In this post, we want to discuss the fragment lifecycle and its uses in Android. Before we get started, if you want to know about the divide screen size as a percentage, please go through the following article: Properly divide activity screen as a percentage.

Fragment is a piece of an activity that enables more modular activity design. The fragment is usually used as part of an activity’s user interface and contributes its own layout to the activity. It will not be wrong if we say, a fragment is a kind of sub-activity.

Following are important points about fragment
  • A fragment has its own layout and its own behavior with its own life cycle callbacks.
  • You can add or remove fragments in an activity while the activity is running.
  • You can combine multiple fragments in a single activity to build a multi-plane UI.
  • A fragment can be used in multiple activities.
  • The fragment life cycle is closely related to the life cycle of its host activity which means when the activity is paused, all the fragments available in the activity will also be stopped.
  • A fragment can implement behavior that has no user interface component.
  • Fragments were added to the Android API in the Honeycomb version of Android which API version 11.
Methods that you can override in class for fragment lifecycle
  • onAttach(): The fragment instance is associated with an activity instance. Typically, you get in this method a reference to the activity which uses the fragment for further initialization work.
  • onCreate(): The system calls this method when creating the fragment. You should initialize the essential components of the fragment.
  • onCreateView(): The system calls this method when it’s time for the fragment to draw its user interface for the first time. To draw a UI for your fragment, you must return a View component from this method that is the root of your fragment’s layout.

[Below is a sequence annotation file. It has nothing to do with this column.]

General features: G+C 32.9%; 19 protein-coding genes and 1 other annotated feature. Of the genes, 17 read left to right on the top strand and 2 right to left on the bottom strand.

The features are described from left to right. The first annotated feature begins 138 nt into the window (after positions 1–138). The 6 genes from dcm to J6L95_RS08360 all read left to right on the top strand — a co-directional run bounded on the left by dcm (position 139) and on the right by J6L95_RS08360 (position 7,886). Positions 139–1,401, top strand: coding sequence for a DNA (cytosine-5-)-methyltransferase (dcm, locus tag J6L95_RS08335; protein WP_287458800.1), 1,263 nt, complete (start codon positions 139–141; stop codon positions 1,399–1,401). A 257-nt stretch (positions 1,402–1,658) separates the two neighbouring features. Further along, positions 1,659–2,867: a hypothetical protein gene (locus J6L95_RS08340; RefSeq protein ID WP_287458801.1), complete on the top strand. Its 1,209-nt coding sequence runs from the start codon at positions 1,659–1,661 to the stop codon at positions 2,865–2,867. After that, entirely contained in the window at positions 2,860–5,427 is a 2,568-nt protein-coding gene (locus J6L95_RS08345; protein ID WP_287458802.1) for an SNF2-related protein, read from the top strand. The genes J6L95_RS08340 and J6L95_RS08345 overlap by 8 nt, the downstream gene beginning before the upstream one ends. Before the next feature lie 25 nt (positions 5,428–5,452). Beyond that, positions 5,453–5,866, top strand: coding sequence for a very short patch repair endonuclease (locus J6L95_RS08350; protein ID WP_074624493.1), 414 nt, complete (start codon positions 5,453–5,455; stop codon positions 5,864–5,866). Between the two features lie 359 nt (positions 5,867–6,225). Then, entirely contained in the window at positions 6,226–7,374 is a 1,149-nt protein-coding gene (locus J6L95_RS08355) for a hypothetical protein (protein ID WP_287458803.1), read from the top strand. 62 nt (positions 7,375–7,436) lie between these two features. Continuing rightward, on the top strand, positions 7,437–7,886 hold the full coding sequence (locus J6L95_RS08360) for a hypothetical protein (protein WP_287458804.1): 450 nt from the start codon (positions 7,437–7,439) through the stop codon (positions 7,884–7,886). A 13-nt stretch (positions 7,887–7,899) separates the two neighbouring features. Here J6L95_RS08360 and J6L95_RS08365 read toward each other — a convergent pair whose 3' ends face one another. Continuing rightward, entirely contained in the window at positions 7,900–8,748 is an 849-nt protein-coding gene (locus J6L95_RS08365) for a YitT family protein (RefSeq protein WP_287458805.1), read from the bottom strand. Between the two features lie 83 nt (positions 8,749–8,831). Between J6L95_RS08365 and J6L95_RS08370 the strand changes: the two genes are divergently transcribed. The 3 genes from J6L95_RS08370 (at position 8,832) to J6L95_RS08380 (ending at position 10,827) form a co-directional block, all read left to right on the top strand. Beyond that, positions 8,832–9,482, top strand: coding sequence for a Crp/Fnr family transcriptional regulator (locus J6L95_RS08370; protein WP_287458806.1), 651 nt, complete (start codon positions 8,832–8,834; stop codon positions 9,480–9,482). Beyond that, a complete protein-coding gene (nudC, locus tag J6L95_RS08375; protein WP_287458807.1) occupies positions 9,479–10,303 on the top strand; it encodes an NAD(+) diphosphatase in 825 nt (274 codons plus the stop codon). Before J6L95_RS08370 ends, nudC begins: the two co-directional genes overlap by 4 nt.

• onActivityCreated(): The onActivityCreated() is called after the onCreateView() method when the host activity is created. Activity and fragment instances have been created as well as the view hierarchy of the activity.
  • onStart(): The onStart() method is called once the fragment gets visible.
  • onResume(): Fragment becomes active.
  • onPause(): The system calls this method as the first indication that the user is leaving the fragment. This is usually where you should commit any changes that should be persisted beyond the current user session.
  • onStop(): Fragment going to be stopped by calling onStop()
  • onDestroyView(): Fragment view will destroy after calling this method.
  • onDestroy(): onDestroy() called to do the final clean up of the fragment’s state but Not guaranteed to be called by the Android platform.
Uses of Fragments

This involves a number of simple steps to create Fragments.

  • First of all, decide how many fragments you want to use in an activity. For example, let’s want to use two fragments to handle the landscape and portrait modes of the device.
  • Next based on the number of fragments, create classes that will extend the Fragment The Fragment class has the above-mentioned callback functions. You can override any of the functions based on your requirements.
  • Corresponding to each fragment, you will need to create layout files in the XML files. These files will have the layout for the defined fragments.
  • Finally, modify the activity file to define the actual logic of replacing fragments based on your requirement.
Fragment lifecycle and uses in Android

The article was published on February 5, 2020 @ 2:15 PM

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